Afghanistan's President Ashraf Ghani’s high-risk, high-rewards gamble in reaching out to Pakistan in return for Pakistan delivering the Afghan Taliban to the negotiating table seems to have paid off – for now.
After months of intense shuttle diplomacy between the two countries, and a stern warning from Pakistan to the Afghan Taliban on its soil, the insurgent group finally agreed to formally sit across the table from the Afghan government this week in Murree, a resort town close to Islamabad.
Ghani had faced intense criticism for being too trusting of Pakistan. Many in his country, including some members of the Afghan parliament, look at Pakistan with suspicion.
“Pakistan has [its] own interest. They are the ones who were supporting Taliban,” said Shukria Barakzai, a female member of the Afghan parliament who had met with the Taliban during an earlier informal round of talks in Oslo.
FILE - A general view of the Taliban office in Doha, Qatar. Afghan and Taliban officials will hold two days of "reconciliation" talks in Qatar, the Gulf nation's state news agency reported, May 2, 2015.
However, Ghani’s political bet in ending what he called “an undeclared war” between Pakistan and Afghanistan was not the only factor that convinced one of the world’s richest and toughest insurgent groups to consider giving up war.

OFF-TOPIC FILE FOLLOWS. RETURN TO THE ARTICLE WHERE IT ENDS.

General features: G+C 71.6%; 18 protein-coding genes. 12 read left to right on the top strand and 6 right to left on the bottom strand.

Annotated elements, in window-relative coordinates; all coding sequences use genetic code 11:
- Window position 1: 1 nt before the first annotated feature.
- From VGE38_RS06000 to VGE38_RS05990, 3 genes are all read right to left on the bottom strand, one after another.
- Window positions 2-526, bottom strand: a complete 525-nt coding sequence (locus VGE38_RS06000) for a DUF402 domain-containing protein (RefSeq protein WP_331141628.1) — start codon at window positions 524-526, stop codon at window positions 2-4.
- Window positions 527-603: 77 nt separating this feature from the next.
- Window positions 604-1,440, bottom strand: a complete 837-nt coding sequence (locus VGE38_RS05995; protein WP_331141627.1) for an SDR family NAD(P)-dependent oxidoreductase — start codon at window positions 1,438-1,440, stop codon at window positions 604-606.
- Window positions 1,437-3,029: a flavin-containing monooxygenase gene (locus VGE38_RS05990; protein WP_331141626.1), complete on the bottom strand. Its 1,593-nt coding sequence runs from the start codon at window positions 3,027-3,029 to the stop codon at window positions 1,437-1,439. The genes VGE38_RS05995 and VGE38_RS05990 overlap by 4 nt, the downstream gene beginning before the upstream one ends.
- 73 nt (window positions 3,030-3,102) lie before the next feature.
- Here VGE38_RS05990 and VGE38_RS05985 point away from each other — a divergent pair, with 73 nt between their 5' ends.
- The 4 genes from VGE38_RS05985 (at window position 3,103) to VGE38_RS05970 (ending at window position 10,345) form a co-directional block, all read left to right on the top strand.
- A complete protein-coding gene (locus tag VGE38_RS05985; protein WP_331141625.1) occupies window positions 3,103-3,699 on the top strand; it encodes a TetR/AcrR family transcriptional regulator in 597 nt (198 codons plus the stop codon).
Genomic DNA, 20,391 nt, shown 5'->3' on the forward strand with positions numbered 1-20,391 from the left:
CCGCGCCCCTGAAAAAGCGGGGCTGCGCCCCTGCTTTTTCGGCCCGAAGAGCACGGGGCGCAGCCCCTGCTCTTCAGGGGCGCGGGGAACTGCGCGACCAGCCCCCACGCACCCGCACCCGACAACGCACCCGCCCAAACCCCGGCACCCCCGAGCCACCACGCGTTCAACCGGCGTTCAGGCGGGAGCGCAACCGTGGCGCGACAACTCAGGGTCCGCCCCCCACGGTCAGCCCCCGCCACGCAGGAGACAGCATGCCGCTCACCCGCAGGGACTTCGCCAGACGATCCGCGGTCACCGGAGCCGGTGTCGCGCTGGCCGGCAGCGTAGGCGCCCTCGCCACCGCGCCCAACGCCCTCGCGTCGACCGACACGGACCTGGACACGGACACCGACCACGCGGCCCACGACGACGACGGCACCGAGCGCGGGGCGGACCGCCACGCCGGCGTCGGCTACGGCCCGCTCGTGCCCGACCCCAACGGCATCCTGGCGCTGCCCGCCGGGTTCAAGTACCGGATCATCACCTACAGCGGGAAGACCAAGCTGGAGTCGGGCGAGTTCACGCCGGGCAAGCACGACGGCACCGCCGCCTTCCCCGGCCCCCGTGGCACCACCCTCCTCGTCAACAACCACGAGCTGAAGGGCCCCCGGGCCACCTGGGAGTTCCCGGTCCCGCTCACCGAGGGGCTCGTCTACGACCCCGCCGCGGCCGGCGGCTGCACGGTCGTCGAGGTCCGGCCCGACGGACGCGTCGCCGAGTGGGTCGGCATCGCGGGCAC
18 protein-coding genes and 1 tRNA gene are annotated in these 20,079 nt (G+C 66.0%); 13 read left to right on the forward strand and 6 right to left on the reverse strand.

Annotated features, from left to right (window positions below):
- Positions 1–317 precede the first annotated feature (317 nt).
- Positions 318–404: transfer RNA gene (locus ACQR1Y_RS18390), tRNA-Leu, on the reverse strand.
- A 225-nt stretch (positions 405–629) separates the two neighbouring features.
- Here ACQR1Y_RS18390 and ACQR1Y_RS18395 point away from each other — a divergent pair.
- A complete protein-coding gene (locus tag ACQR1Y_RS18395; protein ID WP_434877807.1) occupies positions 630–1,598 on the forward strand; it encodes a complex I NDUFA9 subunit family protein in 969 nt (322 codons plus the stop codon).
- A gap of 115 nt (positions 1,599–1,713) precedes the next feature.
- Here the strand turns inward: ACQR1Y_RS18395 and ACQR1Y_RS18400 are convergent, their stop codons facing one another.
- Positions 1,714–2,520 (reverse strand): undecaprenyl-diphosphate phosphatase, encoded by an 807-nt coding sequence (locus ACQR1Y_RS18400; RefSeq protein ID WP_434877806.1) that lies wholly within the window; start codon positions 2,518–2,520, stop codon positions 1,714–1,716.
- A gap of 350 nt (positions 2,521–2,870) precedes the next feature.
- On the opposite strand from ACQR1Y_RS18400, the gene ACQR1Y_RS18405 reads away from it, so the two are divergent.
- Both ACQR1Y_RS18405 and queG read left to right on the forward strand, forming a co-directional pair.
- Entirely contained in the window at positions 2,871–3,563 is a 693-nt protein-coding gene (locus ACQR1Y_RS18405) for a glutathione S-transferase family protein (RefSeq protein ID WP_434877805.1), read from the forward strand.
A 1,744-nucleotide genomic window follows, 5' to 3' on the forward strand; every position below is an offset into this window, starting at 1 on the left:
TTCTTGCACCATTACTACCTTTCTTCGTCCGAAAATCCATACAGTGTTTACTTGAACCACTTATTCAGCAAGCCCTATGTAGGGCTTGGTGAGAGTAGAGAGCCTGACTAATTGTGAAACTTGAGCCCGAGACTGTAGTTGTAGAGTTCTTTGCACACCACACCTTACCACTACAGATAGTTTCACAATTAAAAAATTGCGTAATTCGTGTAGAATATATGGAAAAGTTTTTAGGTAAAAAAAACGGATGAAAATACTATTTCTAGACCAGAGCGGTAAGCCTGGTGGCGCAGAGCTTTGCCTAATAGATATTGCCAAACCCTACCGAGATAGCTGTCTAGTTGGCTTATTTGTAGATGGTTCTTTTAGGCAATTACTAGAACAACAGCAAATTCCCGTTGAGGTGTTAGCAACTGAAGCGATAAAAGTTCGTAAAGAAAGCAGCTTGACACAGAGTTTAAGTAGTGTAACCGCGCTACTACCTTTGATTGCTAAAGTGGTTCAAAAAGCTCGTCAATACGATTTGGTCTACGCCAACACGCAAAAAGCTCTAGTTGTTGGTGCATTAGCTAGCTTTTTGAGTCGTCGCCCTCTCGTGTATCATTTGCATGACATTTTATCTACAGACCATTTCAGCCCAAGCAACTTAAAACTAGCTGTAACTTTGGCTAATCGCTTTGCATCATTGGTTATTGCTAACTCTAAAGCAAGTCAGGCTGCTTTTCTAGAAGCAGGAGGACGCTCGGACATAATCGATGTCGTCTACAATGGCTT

Significant changes in the geo-political environment in the region contributed.
Change in Pakistan’s policy
For years, Pakistan’s military was accused of supporting the Afghan Taliban, particularly the Haqqani group, and providing it safe havens in the lawless areas bordering Afghanistan.
Four years ago, U.S. Admiral Mike Mullen – at the time America’s top military official – said “the Haqqani network acts as a veritable arm of Pakistan’s Inter-Services Intelligence agency.”
However, a couple of years ago the Pakistan military realized that Taliban were not going to come to power again in Afghanistan.
Political analyst Hasan Askari Rizvi said they shifted their policy in favor of having a stable government in Afghanistan with a “friendly working relationship with Pakistan.”
That goal was not possible with former President Hamid Karzai, considered too pro-India and anti-Pakistan by many in the Pakistani security establishment.
When Ghani ascended to power, that dynamic changed.
Changes in security
A deteriorating security situation inside Pakistan and the rise of the Pakistani Taliban also led to a change in the mindset of Pakistan’s civilian and military leadership.
Unlike the Afghan Taliban, the Pakistani Taliban considered Pakistani state its enemy and carried out attacks inside Pakistan. Tens of thousands of Pakistanis died in such attacks.